From aging industrial capital to model of livability and environmental stewardship, Chicago is becoming our kind of town.
Phil Ponce, local TV news anchor, peers at the amazing array of sausages dangling from overhead racks in Gene’s Deli in north Chicago’s Lincoln Square. “Chicago’s not the city of big shoulders,” he jokes, referring to poet Carl Sandburg’s early-20th-century characterization of what was then America’s industrial capital, “but rather the city of pig shoulders.” (And that refers not just to actual pork, he later explains, but also to the long line of Chicago politicians convicted of taking bribes.)
It’s Sunday afternoon, and the sidewalks are jammed in this longtime enclave of sausage-loving Germans and Eastern Europeans. Recent years have seen a growing ethnic diversity among residents, as well as an influx of shops and galleries. Yet, a steel archway labeled “Lincoln Square” lets the world know that pride in the neighborhood—pig shoulders and all—is stronger than ever.
“A few years ago people here decided they didn’t want big developments,” Ponce says, explaining that condos were prevented from taking over the local movie theater, though locals welcomed new residents moving into renovated apartments. “There are more than 50 neighborhoods in Chicago just as distinct and as cherished as this one,” he adds, vital components in the overall good vibe of this historic Midwestern metropolis.
Chicago is a big city—approaching three million in population—but has been called the Second City since the 1950s, when a New Yorker article by the late A. J. Liebling asserted that Chicago could never measure up to New York, period. By then, Chicago had already given the world the car radio, large-scale mail-order sales, and a futures and options exchange (where contracts for pork bellies, for example, are still bought and sold). This past decade, Chicago’s livability and environmental stewardship have earned it a more modern street cred. Nonetheless, last year the city lost an important popularity contest, being passed over as the site for the 2016 Summer Olympics.
I’ve come to see for myself what the Olympic committee missed. Plenty, I’m discovering. For starters, the sun does shine here, despite frequent cloud cover that forms over adjacent Lake Michigan. The city’s public transportation functions, its parks are almost as ubiquitous as those sausages, and the architecture is breathtaking—literally, if you ascend America’s tallest building, the Willis Tower, and stand on a platform of Plexiglass looking down 103 stories.
What’s more, the museums are fabulous, the arts scene—symphony, opera, Art Institute, Museum of Contemporary Art—is rhapsodic, and the food...well, I’ll get to that. In short, there’s a lot here. As Ponce puts it: “We have the necessary critical mass for vibrancy.”
That includes major sports franchises—the White Sox, Bulls, Blackhawks, Cubs, and Bears—and a rowdy politics that Ponce calls “the real blood sport.” At the city’s political heart is Richard M. Daley, currently in his sixth term as mayor. Daley proclaimed Chicago the “city of the future” in both opportunity and quality of life. To him, the latter meant going green, and a decade ago he ordained that the roof of City Hall be transformed to reflect the city’s motto, Urbs in Horto (City in a Garden).
City Hall sits within the Loop, the historic downtown area encircled by the “L” (short for elevated train). But the famous rooftop garden, I discover, isn’t open to the public. The closest view I can find is from a nearby office building, whose windows are among the thousands around here that look down on what was the first green patch of its kind in the Midwest.
“Now there are four million square feet of rooftop gardens in Chicago alone,” says David Yocca, who designed City Hall’s, determining how much soil was needed and which native trees, shrubs, and grasses to plant. “The garden insulates the building and conserves energy,” he says, “making it cash positive.”
Mayor Daley also created the Chicago Center for Green Technology (CCGT), housed in America’s first rehabilitated municipal building to receive a LEED Platinum rating for its use of green technology. There’s even vegetable oil in the elevator’s hydraulic system.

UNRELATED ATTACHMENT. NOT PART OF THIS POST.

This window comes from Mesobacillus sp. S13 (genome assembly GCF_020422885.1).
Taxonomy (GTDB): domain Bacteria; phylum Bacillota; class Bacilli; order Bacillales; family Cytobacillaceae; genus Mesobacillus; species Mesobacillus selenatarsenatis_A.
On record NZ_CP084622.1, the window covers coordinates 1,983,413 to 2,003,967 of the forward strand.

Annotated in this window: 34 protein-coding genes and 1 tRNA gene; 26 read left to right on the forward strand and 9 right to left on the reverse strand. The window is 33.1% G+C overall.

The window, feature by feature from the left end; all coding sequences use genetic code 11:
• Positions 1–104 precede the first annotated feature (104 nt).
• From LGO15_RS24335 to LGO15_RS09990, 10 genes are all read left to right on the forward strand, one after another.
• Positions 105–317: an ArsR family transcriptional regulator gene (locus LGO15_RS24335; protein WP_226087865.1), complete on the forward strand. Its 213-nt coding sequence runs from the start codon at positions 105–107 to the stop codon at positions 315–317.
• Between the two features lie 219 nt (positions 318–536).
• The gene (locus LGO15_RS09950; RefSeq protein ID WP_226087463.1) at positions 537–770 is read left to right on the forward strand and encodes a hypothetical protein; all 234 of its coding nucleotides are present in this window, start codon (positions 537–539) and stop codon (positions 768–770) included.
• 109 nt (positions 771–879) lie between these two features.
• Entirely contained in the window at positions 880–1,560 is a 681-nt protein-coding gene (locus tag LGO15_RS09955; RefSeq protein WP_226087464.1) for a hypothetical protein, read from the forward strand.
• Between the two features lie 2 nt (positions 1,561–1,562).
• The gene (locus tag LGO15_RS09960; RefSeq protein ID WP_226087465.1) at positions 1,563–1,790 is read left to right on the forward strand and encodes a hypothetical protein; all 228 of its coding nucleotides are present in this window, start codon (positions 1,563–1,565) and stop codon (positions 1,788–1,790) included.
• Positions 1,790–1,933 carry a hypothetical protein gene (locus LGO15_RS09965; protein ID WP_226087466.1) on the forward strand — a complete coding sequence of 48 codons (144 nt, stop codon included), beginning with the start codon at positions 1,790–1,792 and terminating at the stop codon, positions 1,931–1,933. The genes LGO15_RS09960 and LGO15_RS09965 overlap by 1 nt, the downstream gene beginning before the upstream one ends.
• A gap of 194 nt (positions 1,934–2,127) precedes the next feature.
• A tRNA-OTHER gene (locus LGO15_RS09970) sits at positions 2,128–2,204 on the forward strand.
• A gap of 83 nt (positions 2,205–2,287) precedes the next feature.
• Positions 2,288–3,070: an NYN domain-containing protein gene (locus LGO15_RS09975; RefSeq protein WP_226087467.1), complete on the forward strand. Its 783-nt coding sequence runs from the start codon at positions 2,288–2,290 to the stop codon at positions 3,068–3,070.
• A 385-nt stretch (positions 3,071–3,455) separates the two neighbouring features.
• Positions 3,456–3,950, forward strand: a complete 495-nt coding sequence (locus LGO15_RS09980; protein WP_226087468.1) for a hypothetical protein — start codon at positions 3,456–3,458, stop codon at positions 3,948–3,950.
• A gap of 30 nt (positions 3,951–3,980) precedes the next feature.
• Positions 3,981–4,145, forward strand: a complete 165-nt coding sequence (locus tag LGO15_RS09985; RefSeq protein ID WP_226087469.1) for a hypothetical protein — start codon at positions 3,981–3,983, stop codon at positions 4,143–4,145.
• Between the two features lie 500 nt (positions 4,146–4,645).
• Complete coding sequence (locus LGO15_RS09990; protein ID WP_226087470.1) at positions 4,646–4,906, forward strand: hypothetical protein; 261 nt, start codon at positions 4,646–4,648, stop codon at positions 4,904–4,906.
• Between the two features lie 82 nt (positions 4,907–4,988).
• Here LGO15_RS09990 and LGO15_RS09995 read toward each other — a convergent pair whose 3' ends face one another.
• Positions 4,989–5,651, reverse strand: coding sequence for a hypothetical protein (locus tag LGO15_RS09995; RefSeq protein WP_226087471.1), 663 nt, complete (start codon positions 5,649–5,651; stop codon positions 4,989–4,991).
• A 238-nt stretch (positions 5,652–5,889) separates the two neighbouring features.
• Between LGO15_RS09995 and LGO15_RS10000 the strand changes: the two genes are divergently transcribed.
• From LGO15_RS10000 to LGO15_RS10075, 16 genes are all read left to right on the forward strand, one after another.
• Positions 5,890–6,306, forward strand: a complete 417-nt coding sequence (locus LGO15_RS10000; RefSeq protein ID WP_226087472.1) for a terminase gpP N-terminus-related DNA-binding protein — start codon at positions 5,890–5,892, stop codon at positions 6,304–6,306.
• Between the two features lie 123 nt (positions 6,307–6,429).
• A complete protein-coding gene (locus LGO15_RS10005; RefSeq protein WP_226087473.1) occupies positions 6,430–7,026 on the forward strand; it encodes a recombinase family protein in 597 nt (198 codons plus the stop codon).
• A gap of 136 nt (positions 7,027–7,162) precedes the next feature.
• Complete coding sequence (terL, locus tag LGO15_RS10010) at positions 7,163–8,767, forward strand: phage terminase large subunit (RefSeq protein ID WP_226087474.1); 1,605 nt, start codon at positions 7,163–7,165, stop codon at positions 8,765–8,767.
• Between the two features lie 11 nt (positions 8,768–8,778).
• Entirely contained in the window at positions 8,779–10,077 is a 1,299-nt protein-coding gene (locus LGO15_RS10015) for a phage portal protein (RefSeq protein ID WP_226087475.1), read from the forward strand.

Chicagoans go to the CCGT for advice on ecological building and landscaping. Lead architect Doug Farr shows me around, talking enthusiastically about “sustainable urbanism,” his dream that every part of the city be “walkable, served by public transportation, and have a high percentage of green buildings.”
Farr’s partner designed what was the first “net zero” home in the Midwest, producing as much energy as it uses. The four-bedroom house in the Ravenswood neighborhood has a butterfly roof, solar panels, and a lot of windows, recycled concrete, and sustainably forested wood. The $1.6 million structure serves as a testing ground for innovative architecture, right down to the specially vented kitty litter box equipped with an occupancy sensor.
Even Chicago’s restaurant scene is going sustainable. Farr sends me to Xoco, a mile north of the Loop, which he designed for Rick Bayless, a chef renowned for his Mexican dishes. Xoco is a bright, narrow space smelling wonderfully of chiles and slow-cooked meats. It’s packed with people waiting for sumptuous caldos and tortas baked in the wood-fired oven.
Bayless keeps electricity costs down by combining LED lighting with incandescent bulbs, achieving efficiency without losing the friendly glow. And the stove vents are designed to reduce heat loss, a revolutionary step. “People don’t get lectures on environmental ethics here,” Bayless is quick to add, “just good food.”
The chef, who owns two nearby restaurants as well, supports the “locavore” notion of sourcing his food from within a 500-mile radius, including buying veggies from Chicago’s own City Farm, started by social activist Ken Dunn in the impoverished Cabrini-Green neighborhood. Dunn invites me to visit, picking me up in his little red Honda. He wears a studded leather jacket and a goatee and proudly points out that “this was once among the poorest tracts in the nation.” Now it’s an intensely cultivated urban farm next to a housing development, a viable horto in urbs. “It will stay this way as long as we can sell hand-grown arugula, Brussels sprouts, and rainbow chard to upscale restaurants,” he says.
For contrast I check out a couple of Chicago’s old-line eateries not known for their ecological concern. The one favored by pols and sports stars, Gibson Steakhouse, is famed for its red meat and ten-ounce martinis. “Take your pick,” says the waitress, showing me a tray arranged with slabs of raw protein. I choose the “W.R. Chicago Cut,” an extra-thick rib eye with bone attached. It arrives charcoal broiled, some of the best beef I’ve ever tasted.
Along with the steak comes a twice-baked potato the size of a small football smothered with melted Wisconsin cheddar. I finish with a wedge of Texas pecan pie too large for the dish. “Don’t worry,” a woman sitting nearby says, “food hanging over the edges of plates is very Chicago.”